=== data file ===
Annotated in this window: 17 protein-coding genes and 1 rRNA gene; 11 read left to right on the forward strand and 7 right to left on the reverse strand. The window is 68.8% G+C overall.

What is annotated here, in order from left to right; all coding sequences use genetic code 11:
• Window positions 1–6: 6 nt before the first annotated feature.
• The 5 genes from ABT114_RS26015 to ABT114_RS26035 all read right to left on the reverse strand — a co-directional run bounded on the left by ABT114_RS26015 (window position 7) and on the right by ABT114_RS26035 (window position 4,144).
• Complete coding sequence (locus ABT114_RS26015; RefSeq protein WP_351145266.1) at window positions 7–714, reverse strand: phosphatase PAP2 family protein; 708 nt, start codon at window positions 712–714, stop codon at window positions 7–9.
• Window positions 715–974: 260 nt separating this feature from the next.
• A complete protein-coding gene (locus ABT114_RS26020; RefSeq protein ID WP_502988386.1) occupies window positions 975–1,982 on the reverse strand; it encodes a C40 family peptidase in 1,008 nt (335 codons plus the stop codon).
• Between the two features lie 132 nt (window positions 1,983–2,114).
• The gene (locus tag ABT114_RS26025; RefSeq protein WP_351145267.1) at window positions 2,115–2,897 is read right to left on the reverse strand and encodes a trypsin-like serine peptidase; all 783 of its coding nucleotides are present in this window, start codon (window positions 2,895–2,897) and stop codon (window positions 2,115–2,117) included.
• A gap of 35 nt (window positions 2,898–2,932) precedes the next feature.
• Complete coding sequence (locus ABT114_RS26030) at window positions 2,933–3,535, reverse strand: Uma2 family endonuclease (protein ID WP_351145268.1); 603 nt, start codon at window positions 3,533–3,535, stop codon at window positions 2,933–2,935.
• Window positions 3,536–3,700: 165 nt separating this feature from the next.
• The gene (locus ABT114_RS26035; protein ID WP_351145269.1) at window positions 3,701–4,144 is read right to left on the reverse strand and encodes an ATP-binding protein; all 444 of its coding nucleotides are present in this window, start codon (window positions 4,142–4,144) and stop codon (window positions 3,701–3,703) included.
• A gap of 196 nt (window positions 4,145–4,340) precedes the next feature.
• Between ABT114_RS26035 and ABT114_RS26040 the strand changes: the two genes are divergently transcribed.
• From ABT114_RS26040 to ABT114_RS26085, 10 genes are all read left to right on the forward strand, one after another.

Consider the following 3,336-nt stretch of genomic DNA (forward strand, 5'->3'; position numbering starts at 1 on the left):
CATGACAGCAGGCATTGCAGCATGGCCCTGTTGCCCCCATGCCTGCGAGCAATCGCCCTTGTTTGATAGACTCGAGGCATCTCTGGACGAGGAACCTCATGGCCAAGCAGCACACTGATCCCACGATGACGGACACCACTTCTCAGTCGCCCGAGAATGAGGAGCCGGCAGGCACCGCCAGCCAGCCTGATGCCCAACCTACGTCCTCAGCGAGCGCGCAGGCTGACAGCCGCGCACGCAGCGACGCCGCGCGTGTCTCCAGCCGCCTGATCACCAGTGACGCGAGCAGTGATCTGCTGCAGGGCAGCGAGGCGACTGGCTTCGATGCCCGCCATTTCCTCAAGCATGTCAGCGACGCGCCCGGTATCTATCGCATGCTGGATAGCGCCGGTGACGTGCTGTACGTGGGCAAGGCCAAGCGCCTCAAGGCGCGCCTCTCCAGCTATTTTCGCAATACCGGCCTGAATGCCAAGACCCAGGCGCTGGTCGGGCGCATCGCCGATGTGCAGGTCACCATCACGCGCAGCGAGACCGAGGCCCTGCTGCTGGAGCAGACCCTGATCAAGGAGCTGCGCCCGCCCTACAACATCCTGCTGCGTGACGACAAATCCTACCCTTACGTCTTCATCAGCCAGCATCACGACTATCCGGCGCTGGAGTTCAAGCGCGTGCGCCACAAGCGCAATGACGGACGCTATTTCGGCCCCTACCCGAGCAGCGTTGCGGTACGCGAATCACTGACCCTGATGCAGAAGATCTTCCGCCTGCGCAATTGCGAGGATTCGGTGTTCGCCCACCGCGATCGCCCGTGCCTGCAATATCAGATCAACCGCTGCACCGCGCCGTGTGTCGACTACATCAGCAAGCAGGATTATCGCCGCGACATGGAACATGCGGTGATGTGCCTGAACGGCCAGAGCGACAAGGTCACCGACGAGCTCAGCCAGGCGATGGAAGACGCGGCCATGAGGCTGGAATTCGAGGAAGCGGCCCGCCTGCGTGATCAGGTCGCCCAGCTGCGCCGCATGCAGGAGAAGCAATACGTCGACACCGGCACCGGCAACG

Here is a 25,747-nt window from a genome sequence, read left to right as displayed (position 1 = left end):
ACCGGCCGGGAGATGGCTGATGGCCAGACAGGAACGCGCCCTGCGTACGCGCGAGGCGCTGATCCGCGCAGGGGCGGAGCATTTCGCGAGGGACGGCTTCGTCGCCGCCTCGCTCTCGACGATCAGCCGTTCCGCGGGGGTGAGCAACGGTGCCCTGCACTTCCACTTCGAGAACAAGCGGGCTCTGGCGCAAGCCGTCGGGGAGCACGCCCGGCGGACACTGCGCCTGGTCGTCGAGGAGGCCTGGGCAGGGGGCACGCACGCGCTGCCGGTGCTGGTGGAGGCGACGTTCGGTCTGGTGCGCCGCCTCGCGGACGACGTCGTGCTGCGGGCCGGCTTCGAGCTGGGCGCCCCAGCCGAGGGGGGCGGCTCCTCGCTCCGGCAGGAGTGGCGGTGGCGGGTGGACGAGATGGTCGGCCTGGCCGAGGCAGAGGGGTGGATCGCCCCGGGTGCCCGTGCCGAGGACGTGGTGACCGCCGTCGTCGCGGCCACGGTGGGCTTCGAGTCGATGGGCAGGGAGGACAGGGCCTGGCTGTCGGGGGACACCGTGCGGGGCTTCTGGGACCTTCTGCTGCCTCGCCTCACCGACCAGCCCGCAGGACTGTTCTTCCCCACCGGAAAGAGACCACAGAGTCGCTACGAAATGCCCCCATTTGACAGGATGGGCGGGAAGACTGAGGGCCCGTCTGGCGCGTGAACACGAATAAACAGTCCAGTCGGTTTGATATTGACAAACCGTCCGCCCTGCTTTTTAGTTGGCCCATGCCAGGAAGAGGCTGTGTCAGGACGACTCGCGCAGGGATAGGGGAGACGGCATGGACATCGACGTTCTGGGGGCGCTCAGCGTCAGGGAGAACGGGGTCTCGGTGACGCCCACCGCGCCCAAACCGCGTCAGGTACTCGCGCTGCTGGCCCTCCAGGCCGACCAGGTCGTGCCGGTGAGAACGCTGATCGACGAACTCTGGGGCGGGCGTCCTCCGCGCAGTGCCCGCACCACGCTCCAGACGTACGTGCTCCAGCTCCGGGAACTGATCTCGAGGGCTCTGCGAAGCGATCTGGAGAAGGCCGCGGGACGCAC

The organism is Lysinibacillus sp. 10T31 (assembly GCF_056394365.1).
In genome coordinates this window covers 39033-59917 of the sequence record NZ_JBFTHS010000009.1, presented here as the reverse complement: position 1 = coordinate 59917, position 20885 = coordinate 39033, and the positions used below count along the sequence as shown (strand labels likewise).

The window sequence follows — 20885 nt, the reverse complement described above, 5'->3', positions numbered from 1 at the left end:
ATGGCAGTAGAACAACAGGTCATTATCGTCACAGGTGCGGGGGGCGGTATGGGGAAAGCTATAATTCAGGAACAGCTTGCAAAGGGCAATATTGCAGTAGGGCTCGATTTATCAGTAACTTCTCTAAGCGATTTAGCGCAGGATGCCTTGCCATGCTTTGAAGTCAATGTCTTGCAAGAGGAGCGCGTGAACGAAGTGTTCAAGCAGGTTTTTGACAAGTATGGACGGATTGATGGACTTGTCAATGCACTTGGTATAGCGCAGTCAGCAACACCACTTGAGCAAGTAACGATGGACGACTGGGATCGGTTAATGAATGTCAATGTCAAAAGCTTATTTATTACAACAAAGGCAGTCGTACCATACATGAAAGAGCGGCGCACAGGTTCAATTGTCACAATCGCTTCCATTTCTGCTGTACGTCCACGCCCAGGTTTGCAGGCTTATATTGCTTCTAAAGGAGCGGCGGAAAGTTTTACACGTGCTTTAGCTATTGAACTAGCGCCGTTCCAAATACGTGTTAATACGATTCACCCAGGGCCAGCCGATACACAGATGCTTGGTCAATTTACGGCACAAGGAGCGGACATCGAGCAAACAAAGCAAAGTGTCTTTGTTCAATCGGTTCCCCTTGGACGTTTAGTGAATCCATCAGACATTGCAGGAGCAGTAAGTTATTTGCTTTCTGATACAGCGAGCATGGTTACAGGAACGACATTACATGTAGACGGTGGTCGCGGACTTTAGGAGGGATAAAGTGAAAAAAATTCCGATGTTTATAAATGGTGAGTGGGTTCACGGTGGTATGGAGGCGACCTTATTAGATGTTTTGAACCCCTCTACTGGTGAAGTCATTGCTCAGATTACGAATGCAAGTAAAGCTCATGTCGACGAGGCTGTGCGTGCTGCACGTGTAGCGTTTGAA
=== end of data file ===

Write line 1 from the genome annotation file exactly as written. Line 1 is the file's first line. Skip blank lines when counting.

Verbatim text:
Annotated in this window: 17 protein-coding genes and 1 rRNA gene; 11 read left to right on the forward strand and 7 right to left on the reverse strand. The window is 68.8% G+C overall.